Of course, not every piece of anti-social behaviour in their stock is going to require legal action from a social landlord. In some cases, a clear and unequivocal warning will be enough to stop any repetition of this behaviour, particularly if the landlord has a substantial reputation for taking legal action whenever people don’t listen to such warnings. In many cases people will realize that their behaviour is unreasonable and change it.
But, in circumstances where the behaviour is dangerous, the landlord should sensibly conduct a fast investigation and, without notice to the perpetrator, secure for complainants, witnesses and the wider community the protection of the civil courts (usually the County Court) and the civil law. The fast way to do this is to put clear and credible evidence before the Court of harm to individuals and to ask a Judge for an order to prohibit the repetition of this harm. In circumstances where the behaviour is not dangerous but continues in spite of clear warnings from the landlord that it must stop, the landlord should give notice to the perpetrator that the Association (or Company or Council) will seek an order, once again with clear and credible evidence of the harm caused to individuals by the behaviour being placed before a Judge.
This order is called an injunction. If the harm is being caused because the tenant of a social landlord is in breach of their tenancy, or if they, their household or their visitors are causing the harm, the Judge can make what is usually called a Tenancy Injunction, directly against the tenant. Alternatively, the Judge can make an order against anyone where the anti-social behaviour can reasonably be linked to the landlord’s service responsibilities; this is called an Anti-social Behaviour Injunction.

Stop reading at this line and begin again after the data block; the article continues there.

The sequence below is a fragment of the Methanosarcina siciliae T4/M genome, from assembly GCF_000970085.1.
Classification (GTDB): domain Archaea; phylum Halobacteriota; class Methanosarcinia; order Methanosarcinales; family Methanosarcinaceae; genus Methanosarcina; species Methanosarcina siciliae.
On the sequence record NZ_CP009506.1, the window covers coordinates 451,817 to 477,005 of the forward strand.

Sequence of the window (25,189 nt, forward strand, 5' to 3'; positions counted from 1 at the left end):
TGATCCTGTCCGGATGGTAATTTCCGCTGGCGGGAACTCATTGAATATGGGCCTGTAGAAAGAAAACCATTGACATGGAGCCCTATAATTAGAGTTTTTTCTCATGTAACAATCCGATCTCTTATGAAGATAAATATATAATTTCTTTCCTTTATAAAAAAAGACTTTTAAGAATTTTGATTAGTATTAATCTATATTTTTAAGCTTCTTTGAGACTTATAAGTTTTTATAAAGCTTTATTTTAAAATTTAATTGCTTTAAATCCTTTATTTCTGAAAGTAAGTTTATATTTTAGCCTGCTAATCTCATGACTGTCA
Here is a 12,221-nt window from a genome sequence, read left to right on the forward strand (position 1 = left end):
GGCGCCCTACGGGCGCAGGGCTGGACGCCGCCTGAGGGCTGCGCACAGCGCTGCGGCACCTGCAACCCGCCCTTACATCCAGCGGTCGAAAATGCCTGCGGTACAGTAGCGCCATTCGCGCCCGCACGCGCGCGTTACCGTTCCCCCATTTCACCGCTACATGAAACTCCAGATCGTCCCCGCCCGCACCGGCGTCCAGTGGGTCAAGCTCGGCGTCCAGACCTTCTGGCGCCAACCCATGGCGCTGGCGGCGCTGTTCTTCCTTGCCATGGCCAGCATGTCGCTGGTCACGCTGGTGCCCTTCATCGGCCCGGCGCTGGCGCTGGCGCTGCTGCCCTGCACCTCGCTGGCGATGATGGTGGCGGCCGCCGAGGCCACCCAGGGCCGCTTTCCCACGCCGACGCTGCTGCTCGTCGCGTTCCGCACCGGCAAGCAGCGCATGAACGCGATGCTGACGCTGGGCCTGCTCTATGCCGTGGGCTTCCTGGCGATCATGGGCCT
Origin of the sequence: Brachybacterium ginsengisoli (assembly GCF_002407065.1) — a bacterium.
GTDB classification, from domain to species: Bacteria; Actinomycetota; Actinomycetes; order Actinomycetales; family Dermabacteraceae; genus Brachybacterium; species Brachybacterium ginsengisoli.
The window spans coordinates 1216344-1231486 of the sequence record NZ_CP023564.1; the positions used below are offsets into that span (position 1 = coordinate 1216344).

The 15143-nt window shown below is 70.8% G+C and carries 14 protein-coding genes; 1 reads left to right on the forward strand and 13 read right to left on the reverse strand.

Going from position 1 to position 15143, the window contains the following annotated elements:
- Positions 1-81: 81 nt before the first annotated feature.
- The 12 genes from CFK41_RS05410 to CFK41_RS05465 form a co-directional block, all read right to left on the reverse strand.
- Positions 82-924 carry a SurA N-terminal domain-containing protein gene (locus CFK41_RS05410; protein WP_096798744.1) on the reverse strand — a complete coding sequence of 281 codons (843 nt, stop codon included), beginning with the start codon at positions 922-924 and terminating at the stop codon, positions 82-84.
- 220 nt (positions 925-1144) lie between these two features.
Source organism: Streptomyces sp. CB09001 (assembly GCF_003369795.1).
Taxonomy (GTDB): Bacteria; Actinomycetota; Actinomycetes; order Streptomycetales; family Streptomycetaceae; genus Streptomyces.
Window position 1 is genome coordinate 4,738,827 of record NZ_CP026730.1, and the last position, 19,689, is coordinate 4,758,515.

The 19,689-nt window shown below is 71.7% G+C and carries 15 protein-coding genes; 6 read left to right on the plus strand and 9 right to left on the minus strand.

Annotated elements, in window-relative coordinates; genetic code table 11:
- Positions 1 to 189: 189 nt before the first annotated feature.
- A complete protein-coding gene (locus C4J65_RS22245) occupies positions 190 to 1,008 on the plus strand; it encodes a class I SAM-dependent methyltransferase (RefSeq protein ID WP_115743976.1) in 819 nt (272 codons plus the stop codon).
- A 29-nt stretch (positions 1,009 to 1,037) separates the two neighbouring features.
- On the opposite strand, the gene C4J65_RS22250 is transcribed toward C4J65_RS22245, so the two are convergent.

Injunctions are a fast way of putting perpetrators of anti-social behaviour into a direct relationship with the Court. Once an order is made by the Judge, any breach of this order is contempt of Court and puts the perpetrator at serious risk of imprisonment. In my experience and that of my colleagues, 9 out of 10 injunctions are never breached and Judges take such breaches very seriously – not surprisingly since their Office, the cr